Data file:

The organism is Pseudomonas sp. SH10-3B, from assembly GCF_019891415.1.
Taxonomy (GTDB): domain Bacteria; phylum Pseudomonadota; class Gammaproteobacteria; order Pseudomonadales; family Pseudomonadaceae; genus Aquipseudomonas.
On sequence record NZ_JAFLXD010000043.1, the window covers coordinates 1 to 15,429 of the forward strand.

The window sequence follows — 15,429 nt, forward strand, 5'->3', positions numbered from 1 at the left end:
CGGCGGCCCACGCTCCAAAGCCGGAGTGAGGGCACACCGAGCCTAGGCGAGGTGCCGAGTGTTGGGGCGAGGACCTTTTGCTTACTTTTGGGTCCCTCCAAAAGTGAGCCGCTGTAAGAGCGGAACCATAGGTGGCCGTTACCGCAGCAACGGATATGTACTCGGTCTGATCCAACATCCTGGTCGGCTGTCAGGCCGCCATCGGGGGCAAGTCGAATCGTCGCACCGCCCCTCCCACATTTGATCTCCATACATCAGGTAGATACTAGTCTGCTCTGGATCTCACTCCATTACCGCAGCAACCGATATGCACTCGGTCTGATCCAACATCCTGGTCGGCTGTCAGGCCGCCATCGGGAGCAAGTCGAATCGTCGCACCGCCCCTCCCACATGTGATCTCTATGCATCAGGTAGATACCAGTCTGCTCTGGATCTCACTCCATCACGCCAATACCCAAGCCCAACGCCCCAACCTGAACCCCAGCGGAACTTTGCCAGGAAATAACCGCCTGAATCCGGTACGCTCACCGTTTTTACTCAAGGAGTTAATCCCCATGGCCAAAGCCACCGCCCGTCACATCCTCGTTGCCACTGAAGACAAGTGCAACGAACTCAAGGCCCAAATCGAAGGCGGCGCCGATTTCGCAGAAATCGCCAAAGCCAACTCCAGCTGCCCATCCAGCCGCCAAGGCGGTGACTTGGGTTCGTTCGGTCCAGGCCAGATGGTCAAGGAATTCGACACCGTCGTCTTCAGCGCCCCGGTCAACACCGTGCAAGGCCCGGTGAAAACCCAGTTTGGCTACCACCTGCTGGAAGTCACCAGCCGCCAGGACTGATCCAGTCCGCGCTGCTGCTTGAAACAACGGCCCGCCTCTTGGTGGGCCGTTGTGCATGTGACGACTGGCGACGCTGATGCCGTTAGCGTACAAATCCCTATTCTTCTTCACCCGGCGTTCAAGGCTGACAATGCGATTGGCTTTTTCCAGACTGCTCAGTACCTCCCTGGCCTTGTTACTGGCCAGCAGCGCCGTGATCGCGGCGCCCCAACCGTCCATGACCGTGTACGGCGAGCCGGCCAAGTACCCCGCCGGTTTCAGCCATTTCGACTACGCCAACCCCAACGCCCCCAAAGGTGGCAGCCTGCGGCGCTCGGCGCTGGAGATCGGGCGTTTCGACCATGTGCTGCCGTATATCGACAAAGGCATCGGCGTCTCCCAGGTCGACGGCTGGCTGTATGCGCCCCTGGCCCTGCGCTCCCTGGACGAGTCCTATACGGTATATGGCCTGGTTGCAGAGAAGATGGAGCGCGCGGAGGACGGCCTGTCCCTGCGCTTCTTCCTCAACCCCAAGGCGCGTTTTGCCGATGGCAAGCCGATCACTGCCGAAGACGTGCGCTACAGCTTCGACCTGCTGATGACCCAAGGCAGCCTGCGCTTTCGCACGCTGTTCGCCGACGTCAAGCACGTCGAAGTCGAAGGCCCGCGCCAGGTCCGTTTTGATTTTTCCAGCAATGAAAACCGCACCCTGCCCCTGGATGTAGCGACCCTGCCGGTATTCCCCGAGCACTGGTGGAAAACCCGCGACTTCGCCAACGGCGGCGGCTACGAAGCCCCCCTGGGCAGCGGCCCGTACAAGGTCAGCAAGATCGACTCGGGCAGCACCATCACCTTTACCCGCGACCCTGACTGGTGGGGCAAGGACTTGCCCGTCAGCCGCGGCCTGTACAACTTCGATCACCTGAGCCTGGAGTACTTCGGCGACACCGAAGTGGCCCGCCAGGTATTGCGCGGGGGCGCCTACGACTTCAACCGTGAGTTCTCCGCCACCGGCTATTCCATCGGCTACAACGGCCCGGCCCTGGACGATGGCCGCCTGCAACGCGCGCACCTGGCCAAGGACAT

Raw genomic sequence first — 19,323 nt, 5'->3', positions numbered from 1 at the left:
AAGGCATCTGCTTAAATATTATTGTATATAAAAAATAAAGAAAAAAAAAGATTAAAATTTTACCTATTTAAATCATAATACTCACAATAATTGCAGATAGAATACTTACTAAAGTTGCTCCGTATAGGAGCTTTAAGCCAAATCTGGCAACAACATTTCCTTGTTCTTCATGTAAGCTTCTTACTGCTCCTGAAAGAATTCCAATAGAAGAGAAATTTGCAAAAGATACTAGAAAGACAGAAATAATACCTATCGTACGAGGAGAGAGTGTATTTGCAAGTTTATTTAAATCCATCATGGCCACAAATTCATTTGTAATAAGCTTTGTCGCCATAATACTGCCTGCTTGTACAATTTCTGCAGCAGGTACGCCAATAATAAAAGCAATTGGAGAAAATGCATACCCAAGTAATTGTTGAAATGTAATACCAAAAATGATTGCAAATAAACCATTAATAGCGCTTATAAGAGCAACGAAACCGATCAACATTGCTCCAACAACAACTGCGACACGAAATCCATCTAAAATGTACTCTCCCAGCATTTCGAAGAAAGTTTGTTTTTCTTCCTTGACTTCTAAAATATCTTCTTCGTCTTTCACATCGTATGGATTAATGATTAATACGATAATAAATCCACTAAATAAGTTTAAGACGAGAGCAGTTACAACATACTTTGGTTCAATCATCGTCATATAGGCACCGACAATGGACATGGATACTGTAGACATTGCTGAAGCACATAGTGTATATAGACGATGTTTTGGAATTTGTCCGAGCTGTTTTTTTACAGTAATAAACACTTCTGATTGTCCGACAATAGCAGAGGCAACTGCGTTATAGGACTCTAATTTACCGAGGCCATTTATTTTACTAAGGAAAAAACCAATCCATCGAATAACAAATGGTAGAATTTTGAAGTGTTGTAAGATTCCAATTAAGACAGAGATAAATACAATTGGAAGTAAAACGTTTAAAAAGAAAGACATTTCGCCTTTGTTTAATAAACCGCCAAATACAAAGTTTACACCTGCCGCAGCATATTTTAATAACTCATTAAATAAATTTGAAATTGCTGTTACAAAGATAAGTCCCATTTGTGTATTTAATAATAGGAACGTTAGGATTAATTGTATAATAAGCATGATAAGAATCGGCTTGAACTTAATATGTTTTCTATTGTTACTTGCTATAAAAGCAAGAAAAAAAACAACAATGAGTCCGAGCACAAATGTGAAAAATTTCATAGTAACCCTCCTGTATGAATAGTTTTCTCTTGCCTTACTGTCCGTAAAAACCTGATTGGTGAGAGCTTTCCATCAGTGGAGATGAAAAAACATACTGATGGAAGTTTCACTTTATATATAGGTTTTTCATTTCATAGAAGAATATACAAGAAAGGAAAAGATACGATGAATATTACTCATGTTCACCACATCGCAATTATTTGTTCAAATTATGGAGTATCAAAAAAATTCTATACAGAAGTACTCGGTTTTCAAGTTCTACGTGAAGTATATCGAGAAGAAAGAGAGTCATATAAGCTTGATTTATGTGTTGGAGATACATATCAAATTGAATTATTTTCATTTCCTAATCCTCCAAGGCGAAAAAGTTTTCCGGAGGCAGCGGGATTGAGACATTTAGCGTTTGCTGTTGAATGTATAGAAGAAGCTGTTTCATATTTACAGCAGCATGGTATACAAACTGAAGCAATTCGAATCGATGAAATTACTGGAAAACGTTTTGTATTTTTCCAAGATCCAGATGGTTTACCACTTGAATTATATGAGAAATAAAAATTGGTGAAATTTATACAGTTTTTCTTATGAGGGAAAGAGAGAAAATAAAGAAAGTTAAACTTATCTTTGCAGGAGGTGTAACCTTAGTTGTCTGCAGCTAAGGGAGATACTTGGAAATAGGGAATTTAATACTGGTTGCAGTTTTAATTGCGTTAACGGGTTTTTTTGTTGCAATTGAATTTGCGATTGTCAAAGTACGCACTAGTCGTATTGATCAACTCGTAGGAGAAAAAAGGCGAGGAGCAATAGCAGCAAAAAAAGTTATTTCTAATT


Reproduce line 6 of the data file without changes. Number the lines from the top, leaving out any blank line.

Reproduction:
Raw genomic sequence first — 19,323 nt, 5'->3', positions numbered from 1 at the left: